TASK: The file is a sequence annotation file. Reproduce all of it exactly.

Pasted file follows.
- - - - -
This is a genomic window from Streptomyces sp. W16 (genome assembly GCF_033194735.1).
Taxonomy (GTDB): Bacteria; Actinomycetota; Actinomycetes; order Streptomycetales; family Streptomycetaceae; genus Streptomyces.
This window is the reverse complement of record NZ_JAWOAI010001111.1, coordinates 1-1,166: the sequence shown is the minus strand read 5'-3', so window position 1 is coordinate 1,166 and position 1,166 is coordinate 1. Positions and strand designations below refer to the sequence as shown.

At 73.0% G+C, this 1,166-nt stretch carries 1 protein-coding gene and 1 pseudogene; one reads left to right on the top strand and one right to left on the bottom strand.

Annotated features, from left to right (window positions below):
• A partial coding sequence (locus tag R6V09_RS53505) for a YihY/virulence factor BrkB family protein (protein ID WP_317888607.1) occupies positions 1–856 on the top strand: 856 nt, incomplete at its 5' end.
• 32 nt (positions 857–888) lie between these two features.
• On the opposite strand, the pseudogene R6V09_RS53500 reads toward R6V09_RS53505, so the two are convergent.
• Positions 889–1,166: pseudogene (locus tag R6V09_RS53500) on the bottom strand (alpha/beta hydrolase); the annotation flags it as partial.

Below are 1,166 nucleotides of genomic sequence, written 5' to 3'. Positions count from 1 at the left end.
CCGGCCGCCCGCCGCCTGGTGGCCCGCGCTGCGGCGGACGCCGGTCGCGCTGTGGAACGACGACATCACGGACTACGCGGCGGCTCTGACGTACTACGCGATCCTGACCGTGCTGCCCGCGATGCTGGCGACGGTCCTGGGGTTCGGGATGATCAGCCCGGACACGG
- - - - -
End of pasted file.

This is a genomic window from Streptomyces sp. W16 (genome assembly GCF_033194735.1).
Taxonomy (GTDB): Bacteria; Actinomycetota; Actinomycetes; order Streptomycetales; family Streptomycetaceae; genus Streptomyces.
This window is the reverse complement of record NZ_JAWOAI010001111.1, coordinates 1-1,166: the sequence shown is the minus strand read 5'-3', so window position 1 is coordinate 1,166 and position 1,166 is coordinate 1. Positions and strand designations below refer to the sequence as shown.

At 73.0% G+C, this 1,166-nt stretch carries 1 protein-coding gene and 1 pseudogene; one reads left to right on the top strand and one right to left on the bottom strand.

Annotated features, from left to right (window positions below):
• A partial coding sequence (locus tag R6V09_RS53505) for a YihY/virulence factor BrkB family protein (protein ID WP_317888607.1) occupies positions 1–856 on the top strand: 856 nt, incomplete at its 5' end.
• 32 nt (positions 857–888) lie between these two features.
• On the opposite strand, the pseudogene R6V09_RS53500 reads toward R6V09_RS53505, so the two are convergent.
• Positions 889–1,166: pseudogene (locus tag R6V09_RS53500) on the bottom strand (alpha/beta hydrolase); the annotation flags it as partial.

Below are 1,166 nucleotides of genomic sequence, written 5' to 3'. Positions count from 1 at the left end.
CCGGCCGCCCGCCGCCTGGTGGCCCGCGCTGCGGCGGACGCCGGTCGCGCTGTGGAACGACGACATCACGGACTACGCGGCGGCTCTGACGTACTACGCGATCCTGACCGTGCTGCCCGCGATGCTGGCGACGGTCCTGGGGTTCGGGATGATCAGCCCGGACACGG